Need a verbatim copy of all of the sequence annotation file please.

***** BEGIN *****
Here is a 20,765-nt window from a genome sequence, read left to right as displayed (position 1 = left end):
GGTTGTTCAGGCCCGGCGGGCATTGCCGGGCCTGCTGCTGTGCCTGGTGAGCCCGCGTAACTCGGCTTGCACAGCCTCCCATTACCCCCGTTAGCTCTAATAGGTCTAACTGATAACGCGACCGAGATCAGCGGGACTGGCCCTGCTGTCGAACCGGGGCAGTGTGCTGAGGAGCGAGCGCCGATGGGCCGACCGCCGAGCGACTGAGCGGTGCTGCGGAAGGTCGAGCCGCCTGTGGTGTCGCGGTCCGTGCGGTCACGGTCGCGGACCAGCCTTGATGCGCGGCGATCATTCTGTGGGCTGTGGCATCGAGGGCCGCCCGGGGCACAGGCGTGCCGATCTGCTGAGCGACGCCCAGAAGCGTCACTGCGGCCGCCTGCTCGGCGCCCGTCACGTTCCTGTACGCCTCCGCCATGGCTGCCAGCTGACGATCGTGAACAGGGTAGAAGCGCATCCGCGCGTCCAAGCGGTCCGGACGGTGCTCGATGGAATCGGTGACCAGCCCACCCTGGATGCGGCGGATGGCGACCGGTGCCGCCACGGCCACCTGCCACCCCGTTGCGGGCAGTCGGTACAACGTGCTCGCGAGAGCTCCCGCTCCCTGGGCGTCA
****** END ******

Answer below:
Here is a 20,765-nt window from a genome sequence, read left to right as displayed (position 1 = left end):
GGTTGTTCAGGCCCGGCGGGCATTGCCGGGCCTGCTGCTGTGCCTGGTGAGCCCGCGTAACTCGGCTTGCACAGCCTCCCATTACCCCCGTTAGCTCTAATAGGTCTAACTGATAACGCGACCGAGATCAGCGGGACTGGCCCTGCTGTCGAACCGGGGCAGTGTGCTGAGGAGCGAGCGCCGATGGGCCGACCGCCGAGCGACTGAGCGGTGCTGCGGAAGGTCGAGCCGCCTGTGGTGTCGCGGTCCGTGCGGTCACGGTCGCGGACCAGCCTTGATGCGCGGCGATCATTCTGTGGGCTGTGGCATCGAGGGCCGCCCGGGGCACAGGCGTGCCGATCTGCTGAGCGACGCCCAGAAGCGTCACTGCGGCCGCCTGCTCGGCGCCCGTCACGTTCCTGTACGCCTCCGCCATGGCTGCCAGCTGACGATCGTGAACAGGGTAGAAGCGCATCCGCGCGTCCAAGCGGTCCGGACGGTGCTCGATGGAATCGGTGACCAGCCCACCCTGGATGCGGCGGATGGCGACCGGTGCCGCCACGGCCACCTGCCACCCCGTTGCGGGCAGTCGGTACAACGTGCTCGCGAGAGCTCCCGCTCCCTGGGCGTCA